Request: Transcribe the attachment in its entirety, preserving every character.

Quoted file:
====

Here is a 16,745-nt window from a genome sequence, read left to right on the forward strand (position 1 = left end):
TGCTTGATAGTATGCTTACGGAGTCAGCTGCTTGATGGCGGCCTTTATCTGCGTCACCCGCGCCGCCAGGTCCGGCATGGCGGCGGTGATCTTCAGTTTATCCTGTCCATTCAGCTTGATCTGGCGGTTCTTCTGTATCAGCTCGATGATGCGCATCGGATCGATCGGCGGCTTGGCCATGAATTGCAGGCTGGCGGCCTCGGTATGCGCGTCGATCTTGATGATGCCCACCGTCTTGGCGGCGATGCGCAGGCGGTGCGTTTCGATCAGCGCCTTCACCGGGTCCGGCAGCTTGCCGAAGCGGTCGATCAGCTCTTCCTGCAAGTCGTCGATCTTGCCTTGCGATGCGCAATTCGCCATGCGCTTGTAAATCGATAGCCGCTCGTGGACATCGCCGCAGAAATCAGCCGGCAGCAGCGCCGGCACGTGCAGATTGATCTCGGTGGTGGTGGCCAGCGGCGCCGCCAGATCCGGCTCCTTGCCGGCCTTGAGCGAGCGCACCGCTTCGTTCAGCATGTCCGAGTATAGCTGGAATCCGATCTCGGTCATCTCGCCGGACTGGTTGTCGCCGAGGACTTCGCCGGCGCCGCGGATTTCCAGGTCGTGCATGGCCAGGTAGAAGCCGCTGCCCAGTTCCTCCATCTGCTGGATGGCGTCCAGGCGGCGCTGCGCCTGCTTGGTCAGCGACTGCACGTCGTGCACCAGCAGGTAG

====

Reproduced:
Here is a 16,745-nt window from a genome sequence, read left to right on the forward strand (position 1 = left end):
TGCTTGATAGTATGCTTACGGAGTCAGCTGCTTGATGGCGGCCTTTATCTGCGTCACCCGCGCCGCCAGGTCCGGCATGGCGGCGGTGATCTTCAGTTTATCCTGTCCATTCAGCTTGATCTGGCGGTTCTTCTGTATCAGCTCGATGATGCGCATCGGATCGATCGGCGGCTTGGCCATGAATTGCAGGCTGGCGGCCTCGGTATGCGCGTCGATCTTGATGATGCCCACCGTCTTGGCGGCGATGCGCAGGCGGTGCGTTTCGATCAGCGCCTTCACCGGGTCCGGCAGCTTGCCGAAGCGGTCGATCAGCTCTTCCTGCAAGTCGTCGATCTTGCCTTGCGATGCGCAATTCGCCATGCGCTTGTAAATCGATAGCCGCTCGTGGACATCGCCGCAGAAATCAGCCGGCAGCAGCGCCGGCACGTGCAGATTGATCTCGGTGGTGGTGGCCAGCGGCGCCGCCAGATCCGGCTCCTTGCCGGCCTTGAGCGAGCGCACCGCTTCGTTCAGCATGTCCGAGTATAGCTGGAATCCGATCTCGGTCATCTCGCCGGACTGGTTGTCGCCGAGGACTTCGCCGGCGCCGCGGATTTCCAGGTCGTGCATGGCCAGGTAGAAGCCGCTGCCCAGTTCCTCCATCTGCTGGATGGCGTCCAGGCGGCGCTGCGCCTGCTTGGTCAGCGACTGCACGTCGTGCACCAGCAGGTAG